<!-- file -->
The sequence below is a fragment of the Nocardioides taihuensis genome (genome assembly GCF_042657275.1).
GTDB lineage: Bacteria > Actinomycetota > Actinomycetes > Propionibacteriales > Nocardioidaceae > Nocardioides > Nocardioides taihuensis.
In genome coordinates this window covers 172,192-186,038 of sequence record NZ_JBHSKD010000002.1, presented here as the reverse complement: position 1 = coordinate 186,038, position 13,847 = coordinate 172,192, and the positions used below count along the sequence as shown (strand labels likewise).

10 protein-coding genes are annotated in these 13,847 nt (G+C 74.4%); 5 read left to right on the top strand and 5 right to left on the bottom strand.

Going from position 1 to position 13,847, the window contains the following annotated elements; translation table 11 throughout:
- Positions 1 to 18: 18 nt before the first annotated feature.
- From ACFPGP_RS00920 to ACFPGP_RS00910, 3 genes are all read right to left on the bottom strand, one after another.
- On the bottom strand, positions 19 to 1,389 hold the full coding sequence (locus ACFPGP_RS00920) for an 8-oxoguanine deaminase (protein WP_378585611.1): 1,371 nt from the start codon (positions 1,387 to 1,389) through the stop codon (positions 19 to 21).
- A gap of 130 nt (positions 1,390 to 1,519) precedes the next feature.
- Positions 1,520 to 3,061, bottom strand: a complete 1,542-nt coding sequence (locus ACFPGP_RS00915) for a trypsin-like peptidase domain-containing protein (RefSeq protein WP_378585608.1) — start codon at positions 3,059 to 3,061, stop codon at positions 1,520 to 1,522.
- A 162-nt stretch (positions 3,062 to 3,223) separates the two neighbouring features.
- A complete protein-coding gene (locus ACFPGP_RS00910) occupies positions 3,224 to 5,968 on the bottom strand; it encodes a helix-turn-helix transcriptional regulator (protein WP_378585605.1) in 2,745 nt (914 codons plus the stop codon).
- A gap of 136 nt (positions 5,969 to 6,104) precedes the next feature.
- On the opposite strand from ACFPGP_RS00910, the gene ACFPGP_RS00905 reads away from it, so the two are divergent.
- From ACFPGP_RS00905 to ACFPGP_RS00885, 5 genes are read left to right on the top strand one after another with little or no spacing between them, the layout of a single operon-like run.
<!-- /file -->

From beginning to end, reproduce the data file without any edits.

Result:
The sequence below is a fragment of the Nocardioides taihuensis genome (genome assembly GCF_042657275.1).
GTDB lineage: Bacteria > Actinomycetota > Actinomycetes > Propionibacteriales > Nocardioidaceae > Nocardioides > Nocardioides taihuensis.
In genome coordinates this window covers 172,192-186,038 of sequence record NZ_JBHSKD010000002.1, presented here as the reverse complement: position 1 = coordinate 186,038, position 13,847 = coordinate 172,192, and the positions used below count along the sequence as shown (strand labels likewise).

10 protein-coding genes are annotated in these 13,847 nt (G+C 74.4%); 5 read left to right on the top strand and 5 right to left on the bottom strand.

Going from position 1 to position 13,847, the window contains the following annotated elements; translation table 11 throughout:
- Positions 1 to 18: 18 nt before the first annotated feature.
- From ACFPGP_RS00920 to ACFPGP_RS00910, 3 genes are all read right to left on the bottom strand, one after another.
- On the bottom strand, positions 19 to 1,389 hold the full coding sequence (locus ACFPGP_RS00920) for an 8-oxoguanine deaminase (protein WP_378585611.1): 1,371 nt from the start codon (positions 1,387 to 1,389) through the stop codon (positions 19 to 21).
- A gap of 130 nt (positions 1,390 to 1,519) precedes the next feature.
- Positions 1,520 to 3,061, bottom strand: a complete 1,542-nt coding sequence (locus ACFPGP_RS00915) for a trypsin-like peptidase domain-containing protein (RefSeq protein WP_378585608.1) — start codon at positions 3,059 to 3,061, stop codon at positions 1,520 to 1,522.
- A 162-nt stretch (positions 3,062 to 3,223) separates the two neighbouring features.
- A complete protein-coding gene (locus ACFPGP_RS00910) occupies positions 3,224 to 5,968 on the bottom strand; it encodes a helix-turn-helix transcriptional regulator (protein WP_378585605.1) in 2,745 nt (914 codons plus the stop codon).
- A gap of 136 nt (positions 5,969 to 6,104) precedes the next feature.
- On the opposite strand from ACFPGP_RS00910, the gene ACFPGP_RS00905 reads away from it, so the two are divergent.
- From ACFPGP_RS00905 to ACFPGP_RS00885, 5 genes are read left to right on the top strand one after another with little or no spacing between them, the layout of a single operon-like run.